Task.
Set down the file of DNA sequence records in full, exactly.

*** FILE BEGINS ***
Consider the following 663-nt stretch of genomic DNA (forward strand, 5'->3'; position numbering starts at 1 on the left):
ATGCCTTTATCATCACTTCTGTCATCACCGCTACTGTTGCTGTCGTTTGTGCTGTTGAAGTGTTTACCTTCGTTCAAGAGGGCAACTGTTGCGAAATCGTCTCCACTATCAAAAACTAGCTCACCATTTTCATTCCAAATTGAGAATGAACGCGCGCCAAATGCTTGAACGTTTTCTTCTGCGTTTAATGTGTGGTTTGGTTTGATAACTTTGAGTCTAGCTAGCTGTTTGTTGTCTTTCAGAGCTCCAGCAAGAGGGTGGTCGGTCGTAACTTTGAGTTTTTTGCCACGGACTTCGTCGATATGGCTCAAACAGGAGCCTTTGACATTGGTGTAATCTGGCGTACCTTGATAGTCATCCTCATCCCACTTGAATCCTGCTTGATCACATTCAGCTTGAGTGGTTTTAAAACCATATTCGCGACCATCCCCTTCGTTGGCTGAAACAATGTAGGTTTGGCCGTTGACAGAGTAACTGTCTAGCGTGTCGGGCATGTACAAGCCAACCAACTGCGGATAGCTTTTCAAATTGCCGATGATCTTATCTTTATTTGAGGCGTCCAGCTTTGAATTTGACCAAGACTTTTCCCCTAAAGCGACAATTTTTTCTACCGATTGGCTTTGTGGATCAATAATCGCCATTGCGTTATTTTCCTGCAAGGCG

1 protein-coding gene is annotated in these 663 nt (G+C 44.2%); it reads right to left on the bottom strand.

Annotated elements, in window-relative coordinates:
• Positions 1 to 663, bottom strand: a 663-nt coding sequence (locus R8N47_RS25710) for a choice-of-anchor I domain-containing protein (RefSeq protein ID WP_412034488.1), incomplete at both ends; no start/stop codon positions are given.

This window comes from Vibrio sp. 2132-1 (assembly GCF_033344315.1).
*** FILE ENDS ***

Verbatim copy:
Consider the following 663-nt stretch of genomic DNA (forward strand, 5'->3'; position numbering starts at 1 on the left):
ATGCCTTTATCATCACTTCTGTCATCACCGCTACTGTTGCTGTCGTTTGTGCTGTTGAAGTGTTTACCTTCGTTCAAGAGGGCAACTGTTGCGAAATCGTCTCCACTATCAAAAACTAGCTCACCATTTTCATTCCAAATTGAGAATGAACGCGCGCCAAATGCTTGAACGTTTTCTTCTGCGTTTAATGTGTGGTTTGGTTTGATAACTTTGAGTCTAGCTAGCTGTTTGTTGTCTTTCAGAGCTCCAGCAAGAGGGTGGTCGGTCGTAACTTTGAGTTTTTTGCCACGGACTTCGTCGATATGGCTCAAACAGGAGCCTTTGACATTGGTGTAATCTGGCGTACCTTGATAGTCATCCTCATCCCACTTGAATCCTGCTTGATCACATTCAGCTTGAGTGGTTTTAAAACCATATTCGCGACCATCCCCTTCGTTGGCTGAAACAATGTAGGTTTGGCCGTTGACAGAGTAACTGTCTAGCGTGTCGGGCATGTACAAGCCAACCAACTGCGGATAGCTTTTCAAATTGCCGATGATCTTATCTTTATTTGAGGCGTCCAGCTTTGAATTTGACCAAGACTTTTCCCCTAAAGCGACAATTTTTTCTACCGATTGGCTTTGTGGATCAATAATCGCCATTGCGTTATTTTCCTGCAAGGCG

1 protein-coding gene is annotated in these 663 nt (G+C 44.2%); it reads right to left on the bottom strand.

Annotated elements, in window-relative coordinates:
• Positions 1 to 663, bottom strand: a 663-nt coding sequence (locus R8N47_RS25710) for a choice-of-anchor I domain-containing protein (RefSeq protein ID WP_412034488.1), incomplete at both ends; no start/stop codon positions are given.

This window comes from Vibrio sp. 2132-1 (assembly GCF_033344315.1).